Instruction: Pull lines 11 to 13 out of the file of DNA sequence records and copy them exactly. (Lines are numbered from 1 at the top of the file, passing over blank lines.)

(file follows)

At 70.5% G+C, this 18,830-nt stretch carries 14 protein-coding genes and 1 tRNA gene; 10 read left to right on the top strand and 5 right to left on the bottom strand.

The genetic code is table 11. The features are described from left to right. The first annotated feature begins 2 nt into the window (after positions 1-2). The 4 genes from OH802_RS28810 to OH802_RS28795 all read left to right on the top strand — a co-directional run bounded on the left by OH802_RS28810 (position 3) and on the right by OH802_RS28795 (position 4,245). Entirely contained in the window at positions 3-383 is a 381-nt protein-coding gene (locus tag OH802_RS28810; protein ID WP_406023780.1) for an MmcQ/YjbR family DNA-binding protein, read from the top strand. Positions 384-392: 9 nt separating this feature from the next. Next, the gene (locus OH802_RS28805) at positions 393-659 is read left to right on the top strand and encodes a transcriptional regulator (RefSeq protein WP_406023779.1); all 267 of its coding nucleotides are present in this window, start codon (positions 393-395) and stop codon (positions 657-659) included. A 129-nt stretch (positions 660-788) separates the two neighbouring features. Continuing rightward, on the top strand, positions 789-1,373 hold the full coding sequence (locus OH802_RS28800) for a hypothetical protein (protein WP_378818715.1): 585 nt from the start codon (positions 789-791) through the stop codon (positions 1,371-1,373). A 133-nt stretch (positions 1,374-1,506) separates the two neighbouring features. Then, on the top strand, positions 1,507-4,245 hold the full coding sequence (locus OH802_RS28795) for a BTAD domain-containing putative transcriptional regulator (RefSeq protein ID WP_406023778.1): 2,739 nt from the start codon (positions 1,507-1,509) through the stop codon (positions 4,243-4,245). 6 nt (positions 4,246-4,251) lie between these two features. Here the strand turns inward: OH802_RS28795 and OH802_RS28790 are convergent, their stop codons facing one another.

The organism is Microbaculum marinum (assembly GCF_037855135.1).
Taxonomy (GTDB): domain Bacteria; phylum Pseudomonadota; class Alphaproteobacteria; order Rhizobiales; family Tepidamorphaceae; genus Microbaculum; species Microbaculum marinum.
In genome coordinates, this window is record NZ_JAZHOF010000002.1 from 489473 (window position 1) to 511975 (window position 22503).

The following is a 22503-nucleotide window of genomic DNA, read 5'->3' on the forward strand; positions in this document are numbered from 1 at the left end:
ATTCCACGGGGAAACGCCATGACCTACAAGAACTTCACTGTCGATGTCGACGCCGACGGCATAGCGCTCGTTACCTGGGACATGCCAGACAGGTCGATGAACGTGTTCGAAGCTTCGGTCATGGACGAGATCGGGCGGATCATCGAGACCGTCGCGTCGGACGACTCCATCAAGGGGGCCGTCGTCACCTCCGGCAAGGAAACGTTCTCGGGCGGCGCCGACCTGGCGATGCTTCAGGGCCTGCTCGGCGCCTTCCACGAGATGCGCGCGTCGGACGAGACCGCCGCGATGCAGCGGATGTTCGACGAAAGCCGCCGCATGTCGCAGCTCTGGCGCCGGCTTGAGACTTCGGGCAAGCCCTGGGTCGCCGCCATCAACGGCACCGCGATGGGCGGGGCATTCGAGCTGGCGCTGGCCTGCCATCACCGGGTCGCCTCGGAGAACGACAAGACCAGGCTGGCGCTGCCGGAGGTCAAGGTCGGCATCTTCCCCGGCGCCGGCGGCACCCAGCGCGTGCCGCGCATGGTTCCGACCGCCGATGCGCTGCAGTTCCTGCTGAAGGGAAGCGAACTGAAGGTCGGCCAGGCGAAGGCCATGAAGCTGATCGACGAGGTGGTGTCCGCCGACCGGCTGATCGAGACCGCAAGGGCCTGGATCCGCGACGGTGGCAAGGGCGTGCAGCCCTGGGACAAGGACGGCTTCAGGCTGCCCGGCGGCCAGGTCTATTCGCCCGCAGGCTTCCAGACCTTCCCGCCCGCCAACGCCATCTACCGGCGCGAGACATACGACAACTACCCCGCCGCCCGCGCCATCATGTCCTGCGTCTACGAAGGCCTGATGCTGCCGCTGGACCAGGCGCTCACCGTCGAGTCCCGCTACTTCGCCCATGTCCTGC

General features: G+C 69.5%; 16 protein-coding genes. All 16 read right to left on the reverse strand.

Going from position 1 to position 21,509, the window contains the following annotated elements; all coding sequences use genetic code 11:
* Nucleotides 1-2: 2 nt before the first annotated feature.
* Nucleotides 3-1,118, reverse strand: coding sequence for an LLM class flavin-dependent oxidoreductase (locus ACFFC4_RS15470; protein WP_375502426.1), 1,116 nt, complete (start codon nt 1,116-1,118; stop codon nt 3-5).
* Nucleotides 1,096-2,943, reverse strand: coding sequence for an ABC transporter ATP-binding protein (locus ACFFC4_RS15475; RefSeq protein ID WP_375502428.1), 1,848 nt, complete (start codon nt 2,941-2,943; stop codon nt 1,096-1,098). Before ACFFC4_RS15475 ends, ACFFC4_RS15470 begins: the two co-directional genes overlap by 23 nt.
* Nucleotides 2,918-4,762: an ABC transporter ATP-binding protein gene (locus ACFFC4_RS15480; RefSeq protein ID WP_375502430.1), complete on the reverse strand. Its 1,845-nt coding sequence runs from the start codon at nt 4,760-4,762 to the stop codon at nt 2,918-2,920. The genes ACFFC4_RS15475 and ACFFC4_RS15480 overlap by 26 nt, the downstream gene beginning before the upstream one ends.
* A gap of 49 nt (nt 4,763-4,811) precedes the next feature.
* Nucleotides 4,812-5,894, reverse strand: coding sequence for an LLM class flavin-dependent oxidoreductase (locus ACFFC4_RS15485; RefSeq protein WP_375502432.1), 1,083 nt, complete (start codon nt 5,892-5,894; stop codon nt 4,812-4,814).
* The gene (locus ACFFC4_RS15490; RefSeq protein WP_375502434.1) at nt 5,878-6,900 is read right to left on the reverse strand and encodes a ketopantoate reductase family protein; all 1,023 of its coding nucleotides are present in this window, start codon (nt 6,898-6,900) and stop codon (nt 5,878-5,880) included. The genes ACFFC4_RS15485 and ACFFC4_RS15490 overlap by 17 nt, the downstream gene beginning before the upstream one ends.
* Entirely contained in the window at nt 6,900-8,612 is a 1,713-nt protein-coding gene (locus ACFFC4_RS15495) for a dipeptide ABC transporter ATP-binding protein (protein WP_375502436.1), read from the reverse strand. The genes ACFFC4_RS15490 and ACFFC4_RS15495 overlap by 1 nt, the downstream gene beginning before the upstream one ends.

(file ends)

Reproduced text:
* Nucleotides 3-1,118, reverse strand: coding sequence for an LLM class flavin-dependent oxidoreductase (locus ACFFC4_RS15470; protein WP_375502426.1), 1,116 nt, complete (start codon nt 1,116-1,118; stop codon nt 3-5).
* Nucleotides 1,096-2,943, reverse strand: coding sequence for an ABC transporter ATP-binding protein (locus ACFFC4_RS15475; RefSeq protein ID WP_375502428.1), 1,848 nt, complete (start codon nt 2,941-2,943; stop codon nt 1,096-1,098). Before ACFFC4_RS15475 ends, ACFFC4_RS15470 begins: the two co-directional genes overlap by 23 nt.
* Nucleotides 2,918-4,762: an ABC transporter ATP-binding protein gene (locus ACFFC4_RS15480; RefSeq protein ID WP_375502430.1), complete on the reverse strand. Its 1,845-nt coding sequence runs from the start codon at nt 4,760-4,762 to the stop codon at nt 2,918-2,920. The genes ACFFC4_RS15475 and ACFFC4_RS15480 overlap by 26 nt, the downstream gene beginning before the upstream one ends.